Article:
The Epicenter of the 1980s Alternative Music Scene in DC

The entrance to the original 930 Club in the Atlantic building at 930 F Street NW. Credit: Library of Congress
The entrance to the original 930 Club in the Atlantic building at 930 F Street NW. Credit: Library of Congress

When the Atlantic building at 930 F Street NW was completed in 1888, it was on the cutting edge. Designed by James Hill Green, the supervising architect of the U.S. Treasury Department, its eight stories made it the biggest commercial structure in the District and one of the first to feature a passenger elevator. Inside, the Atlantic Building had two big assembly rooms, which made it the location of many important public meetings, including one in 1889 at which the National Zoo was founded. In 1890, the top floor served as the headquarters for President Benjamin Harrison's inaugural committee. The Washington Post hailed it as a "handsome" building.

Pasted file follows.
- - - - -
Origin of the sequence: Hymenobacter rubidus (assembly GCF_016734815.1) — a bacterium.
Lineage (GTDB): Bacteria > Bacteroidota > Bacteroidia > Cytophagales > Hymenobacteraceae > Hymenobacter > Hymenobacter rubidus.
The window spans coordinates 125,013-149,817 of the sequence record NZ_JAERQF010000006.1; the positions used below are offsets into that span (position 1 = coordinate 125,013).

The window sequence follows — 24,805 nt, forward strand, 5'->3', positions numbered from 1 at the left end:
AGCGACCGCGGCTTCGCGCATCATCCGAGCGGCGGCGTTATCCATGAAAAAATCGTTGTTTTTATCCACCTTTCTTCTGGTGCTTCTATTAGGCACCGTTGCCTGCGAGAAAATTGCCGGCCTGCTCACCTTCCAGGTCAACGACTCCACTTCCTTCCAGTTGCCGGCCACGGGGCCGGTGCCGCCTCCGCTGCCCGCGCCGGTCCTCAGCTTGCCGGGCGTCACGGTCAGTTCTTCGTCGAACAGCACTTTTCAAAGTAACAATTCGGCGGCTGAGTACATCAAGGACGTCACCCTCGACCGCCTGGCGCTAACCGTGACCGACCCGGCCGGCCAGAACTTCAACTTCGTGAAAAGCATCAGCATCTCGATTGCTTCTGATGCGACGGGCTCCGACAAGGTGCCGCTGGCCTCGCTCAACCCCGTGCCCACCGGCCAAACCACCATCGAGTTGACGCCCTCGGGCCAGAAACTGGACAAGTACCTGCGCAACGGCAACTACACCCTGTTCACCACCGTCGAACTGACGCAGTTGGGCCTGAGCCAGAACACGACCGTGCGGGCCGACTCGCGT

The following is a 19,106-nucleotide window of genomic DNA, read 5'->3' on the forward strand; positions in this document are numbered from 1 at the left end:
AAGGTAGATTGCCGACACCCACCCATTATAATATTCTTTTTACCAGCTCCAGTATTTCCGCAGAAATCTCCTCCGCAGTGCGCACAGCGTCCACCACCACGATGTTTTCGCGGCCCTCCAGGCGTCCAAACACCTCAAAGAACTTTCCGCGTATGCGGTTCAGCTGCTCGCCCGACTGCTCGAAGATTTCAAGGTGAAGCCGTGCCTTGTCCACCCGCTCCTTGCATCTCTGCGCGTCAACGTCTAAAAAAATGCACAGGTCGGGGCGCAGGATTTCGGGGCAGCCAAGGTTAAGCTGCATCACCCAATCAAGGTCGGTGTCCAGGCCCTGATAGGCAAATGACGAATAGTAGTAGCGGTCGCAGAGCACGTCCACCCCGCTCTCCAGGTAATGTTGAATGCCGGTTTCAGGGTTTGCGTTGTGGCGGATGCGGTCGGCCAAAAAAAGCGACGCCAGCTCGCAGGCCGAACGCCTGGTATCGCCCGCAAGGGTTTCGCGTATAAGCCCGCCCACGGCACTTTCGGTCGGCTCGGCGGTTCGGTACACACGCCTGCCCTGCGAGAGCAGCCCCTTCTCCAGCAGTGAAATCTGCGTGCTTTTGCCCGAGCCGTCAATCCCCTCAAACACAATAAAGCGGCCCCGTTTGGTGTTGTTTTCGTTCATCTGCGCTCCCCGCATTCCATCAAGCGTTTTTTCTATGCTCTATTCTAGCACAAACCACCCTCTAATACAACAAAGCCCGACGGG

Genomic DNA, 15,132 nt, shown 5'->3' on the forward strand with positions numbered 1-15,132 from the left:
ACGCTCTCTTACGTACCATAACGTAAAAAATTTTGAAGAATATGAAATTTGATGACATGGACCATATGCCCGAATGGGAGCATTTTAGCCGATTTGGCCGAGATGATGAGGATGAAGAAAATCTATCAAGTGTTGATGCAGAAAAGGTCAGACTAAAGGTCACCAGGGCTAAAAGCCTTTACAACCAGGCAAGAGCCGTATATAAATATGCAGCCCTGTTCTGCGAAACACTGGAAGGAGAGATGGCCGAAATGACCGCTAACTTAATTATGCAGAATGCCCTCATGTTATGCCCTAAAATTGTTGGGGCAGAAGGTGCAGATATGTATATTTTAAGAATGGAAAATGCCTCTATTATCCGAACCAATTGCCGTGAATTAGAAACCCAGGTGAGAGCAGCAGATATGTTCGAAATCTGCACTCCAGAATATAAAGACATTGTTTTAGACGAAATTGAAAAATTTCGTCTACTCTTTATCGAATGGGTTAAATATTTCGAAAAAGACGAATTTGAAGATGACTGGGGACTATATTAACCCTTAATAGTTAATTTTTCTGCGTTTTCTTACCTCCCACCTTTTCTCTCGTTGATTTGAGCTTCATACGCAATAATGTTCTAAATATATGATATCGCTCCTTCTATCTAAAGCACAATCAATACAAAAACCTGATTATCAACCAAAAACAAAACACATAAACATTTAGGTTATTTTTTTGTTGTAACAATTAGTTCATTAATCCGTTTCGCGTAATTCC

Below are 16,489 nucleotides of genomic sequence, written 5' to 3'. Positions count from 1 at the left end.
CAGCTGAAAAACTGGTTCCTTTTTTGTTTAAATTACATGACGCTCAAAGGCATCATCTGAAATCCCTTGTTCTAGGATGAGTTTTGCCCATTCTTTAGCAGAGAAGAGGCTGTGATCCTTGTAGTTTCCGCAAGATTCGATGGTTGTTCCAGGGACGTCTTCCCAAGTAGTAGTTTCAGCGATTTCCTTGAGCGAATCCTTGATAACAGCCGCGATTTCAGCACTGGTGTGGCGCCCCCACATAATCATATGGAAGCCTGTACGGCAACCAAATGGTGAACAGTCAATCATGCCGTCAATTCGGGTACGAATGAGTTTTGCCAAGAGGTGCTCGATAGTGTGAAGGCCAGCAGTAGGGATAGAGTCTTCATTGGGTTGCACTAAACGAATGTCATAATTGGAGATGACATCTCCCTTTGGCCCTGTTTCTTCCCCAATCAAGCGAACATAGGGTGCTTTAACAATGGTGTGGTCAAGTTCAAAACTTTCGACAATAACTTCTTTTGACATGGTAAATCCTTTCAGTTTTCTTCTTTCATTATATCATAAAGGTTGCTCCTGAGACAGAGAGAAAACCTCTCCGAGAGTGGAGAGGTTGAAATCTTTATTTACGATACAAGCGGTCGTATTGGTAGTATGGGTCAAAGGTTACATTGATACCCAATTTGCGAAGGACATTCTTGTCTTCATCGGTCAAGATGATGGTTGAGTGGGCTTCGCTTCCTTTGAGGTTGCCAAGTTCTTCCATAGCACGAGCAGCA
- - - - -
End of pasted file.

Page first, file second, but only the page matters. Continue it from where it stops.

In the decades that followed, the Atlantic — one of the last tall structures in the city to be built with only masonry walls, rather than a steel inner frame — gradually was overshadowed by newer, flashier modern buildings, and it became a largely-forgotten bit of the District's architectural history. That is, until the 1980s, when the building achieved a different sort of notoriety as the epicenter of the District's alternative music scene.